I have a great list of ways to find some margin in our lives. All of these came from a book entitled "Margin" that was written by Richard A. Swenson, M.D. (I haven't yet read the book, but I'm planning to in the near future). This list has fourteen items, so I'm going to split it up into two posts. I'll list the first seven below and then be back next week with the remaining seven.
1. Expect the Unexpected - A Proverb in Ecuador states: "Everything takes longer than it does." This is not a perfect world, and the unexpected happens. To plan for the unexpected is not an invitation to sloppiness or mediocrity but instead a concession to reality. If you want some breathing room, increase your margin of error.
2. Learn to Say No - Because progress gives us more and more of everything faster and faster, the obvious result is steadily increasing options, opportunities, and obligations. Meanwhile, we are struck with the 24-hour day. The inevitable collision between this escalation context and a fixed time frame catapults the word No to the front of the class. Saying No is not an excuse for selfishness, rudeness, or insensitivity. Instead, it is an invitation to listen carefully to the Spirit's voice, adhering closely to a system of wise priorities that inform our Yes and our No.
3. Turn off the Television - As long as you are saying No, say it to your television set. For the average adult, this would gain twenty to thirty hours a week. No other single effort will secure as much time margin as this simple, nearly impossible action.
4. Prune the Activity Branches - Activities and commitments often have a way of adding themselves to our lives. Even though it is much harder to stop something than to start it, periodically, get out the clippers and prune away.
5. Practice Simplicity and Contentment - We all consume significant quantities of time in the buying and then maintaining of things. A life of voluntary simplicity and contentment, on the other hand, is opposed to the unnecessary proliferation of material possessions. It is free of the clutter much of society must sort through on a daily basis. With fewer possessions, we do not have as many things to take care of.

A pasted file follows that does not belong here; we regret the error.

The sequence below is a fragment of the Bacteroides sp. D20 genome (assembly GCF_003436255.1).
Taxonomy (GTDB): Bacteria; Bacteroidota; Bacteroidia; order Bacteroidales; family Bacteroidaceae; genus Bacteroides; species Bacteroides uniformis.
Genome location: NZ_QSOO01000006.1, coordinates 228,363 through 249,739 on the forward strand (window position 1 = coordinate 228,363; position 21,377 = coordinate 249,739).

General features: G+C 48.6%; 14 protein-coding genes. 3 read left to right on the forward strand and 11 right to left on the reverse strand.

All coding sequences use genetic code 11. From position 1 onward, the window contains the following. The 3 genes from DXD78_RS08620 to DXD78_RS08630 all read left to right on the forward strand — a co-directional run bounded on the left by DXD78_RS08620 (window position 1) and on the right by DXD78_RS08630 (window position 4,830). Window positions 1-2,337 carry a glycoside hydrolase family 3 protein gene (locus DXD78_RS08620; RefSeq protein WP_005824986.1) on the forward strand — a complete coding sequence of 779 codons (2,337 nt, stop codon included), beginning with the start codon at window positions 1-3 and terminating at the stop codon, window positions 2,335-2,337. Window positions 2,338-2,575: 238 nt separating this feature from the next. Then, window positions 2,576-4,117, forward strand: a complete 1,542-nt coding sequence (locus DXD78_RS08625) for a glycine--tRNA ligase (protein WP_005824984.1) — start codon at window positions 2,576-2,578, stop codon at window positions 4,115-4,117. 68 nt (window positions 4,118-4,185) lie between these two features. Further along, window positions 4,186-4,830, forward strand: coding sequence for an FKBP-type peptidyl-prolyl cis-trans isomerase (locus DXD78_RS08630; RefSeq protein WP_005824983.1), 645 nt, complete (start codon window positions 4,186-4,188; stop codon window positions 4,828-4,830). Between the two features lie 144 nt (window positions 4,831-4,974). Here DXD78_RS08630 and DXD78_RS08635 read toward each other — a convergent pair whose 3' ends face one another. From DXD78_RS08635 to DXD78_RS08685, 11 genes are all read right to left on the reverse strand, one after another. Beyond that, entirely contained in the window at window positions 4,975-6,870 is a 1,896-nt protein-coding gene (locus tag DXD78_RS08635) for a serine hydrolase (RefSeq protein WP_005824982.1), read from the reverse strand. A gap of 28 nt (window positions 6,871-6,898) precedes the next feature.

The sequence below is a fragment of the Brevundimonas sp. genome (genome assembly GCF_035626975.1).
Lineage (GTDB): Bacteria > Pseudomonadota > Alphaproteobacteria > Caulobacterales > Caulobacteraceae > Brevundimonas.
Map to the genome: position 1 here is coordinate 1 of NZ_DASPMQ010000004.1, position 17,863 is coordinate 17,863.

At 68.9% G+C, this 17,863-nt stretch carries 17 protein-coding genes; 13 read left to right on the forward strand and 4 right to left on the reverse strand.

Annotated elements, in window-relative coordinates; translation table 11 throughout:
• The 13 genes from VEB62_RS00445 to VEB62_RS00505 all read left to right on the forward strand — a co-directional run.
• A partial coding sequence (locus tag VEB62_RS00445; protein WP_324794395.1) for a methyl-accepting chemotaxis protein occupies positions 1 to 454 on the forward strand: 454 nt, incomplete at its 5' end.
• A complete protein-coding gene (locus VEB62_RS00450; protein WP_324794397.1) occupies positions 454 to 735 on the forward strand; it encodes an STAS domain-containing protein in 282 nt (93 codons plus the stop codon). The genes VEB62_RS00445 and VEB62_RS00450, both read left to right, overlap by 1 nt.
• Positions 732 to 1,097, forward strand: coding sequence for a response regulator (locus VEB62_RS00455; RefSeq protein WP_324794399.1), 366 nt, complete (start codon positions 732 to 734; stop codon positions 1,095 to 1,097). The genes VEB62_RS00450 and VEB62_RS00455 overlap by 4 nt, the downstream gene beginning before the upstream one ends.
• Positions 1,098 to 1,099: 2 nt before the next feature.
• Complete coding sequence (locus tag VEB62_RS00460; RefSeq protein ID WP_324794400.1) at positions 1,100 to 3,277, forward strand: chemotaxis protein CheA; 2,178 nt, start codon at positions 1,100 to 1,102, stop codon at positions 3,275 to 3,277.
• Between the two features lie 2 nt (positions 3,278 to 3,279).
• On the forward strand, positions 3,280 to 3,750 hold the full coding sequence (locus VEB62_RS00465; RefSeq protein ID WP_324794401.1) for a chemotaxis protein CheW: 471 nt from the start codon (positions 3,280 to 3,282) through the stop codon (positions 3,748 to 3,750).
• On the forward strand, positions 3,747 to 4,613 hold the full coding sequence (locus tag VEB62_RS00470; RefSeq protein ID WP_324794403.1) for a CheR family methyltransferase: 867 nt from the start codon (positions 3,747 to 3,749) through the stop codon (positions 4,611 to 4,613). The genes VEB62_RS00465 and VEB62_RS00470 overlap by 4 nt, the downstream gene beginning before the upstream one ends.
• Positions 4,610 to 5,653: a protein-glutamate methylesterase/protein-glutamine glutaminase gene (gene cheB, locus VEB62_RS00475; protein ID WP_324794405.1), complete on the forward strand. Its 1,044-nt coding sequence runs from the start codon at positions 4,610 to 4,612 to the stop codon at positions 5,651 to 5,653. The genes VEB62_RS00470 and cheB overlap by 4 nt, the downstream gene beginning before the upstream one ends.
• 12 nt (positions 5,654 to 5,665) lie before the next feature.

6. Separate Time from Technology - The best thing to remember about time-saving technologies is that they don't. Instead, they consume, compress and devour time. All the countries with the most time-saving technologies are the most stressed-out countries - an assertion that's easy to prove. Remembering that technology is responsible for much of our time famine, it is good to go on strike occasionally. Try disconnecting from clocks, watches, alarms, beepers, telephones, and email for a day, a weekend or a week. Find the off switch. Don't answer the telephone. Stop giving people the number to your cell phone and instead use it to make calls rather than receive calls.
7. Short-Term Flurry Versus Long-Term Vision - Americans are notoriously shortsighted. We live in a state of myopic mania that blurs the future. The horizon is never visible in the middle of a dust storm. But we must have vision that extends beyond tomorrow. Living only from week-to-week is like a dot-to-dot life. Our goals should be flexible to the redirecting God so often asks of us. But each of us needs a direction and a vision that can inform his or her focus.